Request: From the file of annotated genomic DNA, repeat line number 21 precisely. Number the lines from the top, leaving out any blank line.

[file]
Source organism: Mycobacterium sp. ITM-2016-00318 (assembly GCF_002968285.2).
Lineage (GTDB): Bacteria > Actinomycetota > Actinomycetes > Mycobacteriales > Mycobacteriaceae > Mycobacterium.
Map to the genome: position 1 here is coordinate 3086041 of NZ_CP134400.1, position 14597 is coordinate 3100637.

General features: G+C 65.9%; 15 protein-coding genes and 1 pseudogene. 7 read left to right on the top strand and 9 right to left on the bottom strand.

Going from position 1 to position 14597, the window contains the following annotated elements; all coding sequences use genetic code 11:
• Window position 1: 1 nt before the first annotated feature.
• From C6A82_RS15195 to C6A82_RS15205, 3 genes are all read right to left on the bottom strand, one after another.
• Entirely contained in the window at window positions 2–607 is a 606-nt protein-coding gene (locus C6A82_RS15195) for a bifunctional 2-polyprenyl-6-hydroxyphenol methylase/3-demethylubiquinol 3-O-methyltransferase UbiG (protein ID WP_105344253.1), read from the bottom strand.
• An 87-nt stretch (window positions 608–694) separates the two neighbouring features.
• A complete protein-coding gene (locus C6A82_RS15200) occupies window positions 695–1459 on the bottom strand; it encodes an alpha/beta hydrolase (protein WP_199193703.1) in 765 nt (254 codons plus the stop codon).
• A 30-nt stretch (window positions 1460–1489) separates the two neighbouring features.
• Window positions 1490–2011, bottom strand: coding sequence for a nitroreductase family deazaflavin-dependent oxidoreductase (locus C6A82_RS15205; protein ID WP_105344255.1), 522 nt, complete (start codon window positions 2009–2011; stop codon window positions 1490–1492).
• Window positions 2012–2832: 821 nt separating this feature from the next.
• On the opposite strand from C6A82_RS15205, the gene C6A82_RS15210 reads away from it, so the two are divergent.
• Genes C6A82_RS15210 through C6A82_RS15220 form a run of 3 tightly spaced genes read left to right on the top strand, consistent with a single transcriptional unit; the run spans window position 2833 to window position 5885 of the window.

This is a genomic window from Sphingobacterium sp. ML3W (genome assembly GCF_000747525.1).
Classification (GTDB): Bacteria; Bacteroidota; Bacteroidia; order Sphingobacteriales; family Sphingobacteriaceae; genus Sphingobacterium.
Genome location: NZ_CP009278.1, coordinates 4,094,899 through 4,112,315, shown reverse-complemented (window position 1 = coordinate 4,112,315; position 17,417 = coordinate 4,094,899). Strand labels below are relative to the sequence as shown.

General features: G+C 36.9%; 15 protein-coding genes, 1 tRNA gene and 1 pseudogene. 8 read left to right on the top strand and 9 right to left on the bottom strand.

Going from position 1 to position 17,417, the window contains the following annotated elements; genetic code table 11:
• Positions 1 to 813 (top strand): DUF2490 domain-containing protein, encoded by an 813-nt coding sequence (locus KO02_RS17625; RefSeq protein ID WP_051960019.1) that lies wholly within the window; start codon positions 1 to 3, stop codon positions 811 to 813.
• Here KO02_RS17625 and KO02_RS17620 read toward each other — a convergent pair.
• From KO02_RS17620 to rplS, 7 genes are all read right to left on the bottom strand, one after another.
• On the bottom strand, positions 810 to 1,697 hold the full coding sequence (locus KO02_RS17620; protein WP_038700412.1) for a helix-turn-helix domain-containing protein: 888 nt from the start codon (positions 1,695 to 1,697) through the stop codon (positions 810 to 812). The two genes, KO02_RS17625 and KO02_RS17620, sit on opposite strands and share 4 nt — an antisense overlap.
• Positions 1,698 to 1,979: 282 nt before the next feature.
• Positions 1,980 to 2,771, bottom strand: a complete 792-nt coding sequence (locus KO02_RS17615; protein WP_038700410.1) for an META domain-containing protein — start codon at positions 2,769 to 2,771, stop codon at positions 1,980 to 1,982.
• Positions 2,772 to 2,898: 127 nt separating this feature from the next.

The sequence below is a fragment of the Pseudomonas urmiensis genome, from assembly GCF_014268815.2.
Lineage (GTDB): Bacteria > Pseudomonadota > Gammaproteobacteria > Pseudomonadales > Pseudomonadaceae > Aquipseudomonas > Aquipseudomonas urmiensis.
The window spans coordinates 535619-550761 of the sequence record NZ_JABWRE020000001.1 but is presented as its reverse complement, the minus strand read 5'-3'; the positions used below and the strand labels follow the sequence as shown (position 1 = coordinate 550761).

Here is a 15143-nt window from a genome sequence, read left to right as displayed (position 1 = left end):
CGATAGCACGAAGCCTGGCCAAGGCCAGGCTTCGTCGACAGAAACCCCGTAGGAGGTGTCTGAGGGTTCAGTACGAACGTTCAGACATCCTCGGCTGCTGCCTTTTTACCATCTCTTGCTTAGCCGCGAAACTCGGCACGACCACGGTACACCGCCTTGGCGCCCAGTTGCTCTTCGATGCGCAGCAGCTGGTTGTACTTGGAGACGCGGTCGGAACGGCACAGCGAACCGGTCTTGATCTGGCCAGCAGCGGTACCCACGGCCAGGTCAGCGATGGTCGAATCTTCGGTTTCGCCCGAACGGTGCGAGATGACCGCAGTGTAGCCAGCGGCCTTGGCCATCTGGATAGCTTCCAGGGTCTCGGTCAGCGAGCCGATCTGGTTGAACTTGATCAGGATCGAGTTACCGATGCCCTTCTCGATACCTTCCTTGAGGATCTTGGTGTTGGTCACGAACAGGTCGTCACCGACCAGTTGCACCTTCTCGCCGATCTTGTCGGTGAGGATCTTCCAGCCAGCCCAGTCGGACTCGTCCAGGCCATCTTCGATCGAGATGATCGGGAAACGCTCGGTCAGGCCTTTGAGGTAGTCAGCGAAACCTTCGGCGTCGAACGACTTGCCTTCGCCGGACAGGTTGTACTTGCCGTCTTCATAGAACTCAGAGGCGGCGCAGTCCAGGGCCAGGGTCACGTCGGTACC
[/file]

• Positions 1 to 813 (top strand): DUF2490 domain-containing protein, encoded by an 813-nt coding sequence (locus KO02_RS17625; RefSeq protein ID WP_051960019.1) that lies wholly within the window; start codon positions 1 to 3, stop codon positions 811 to 813.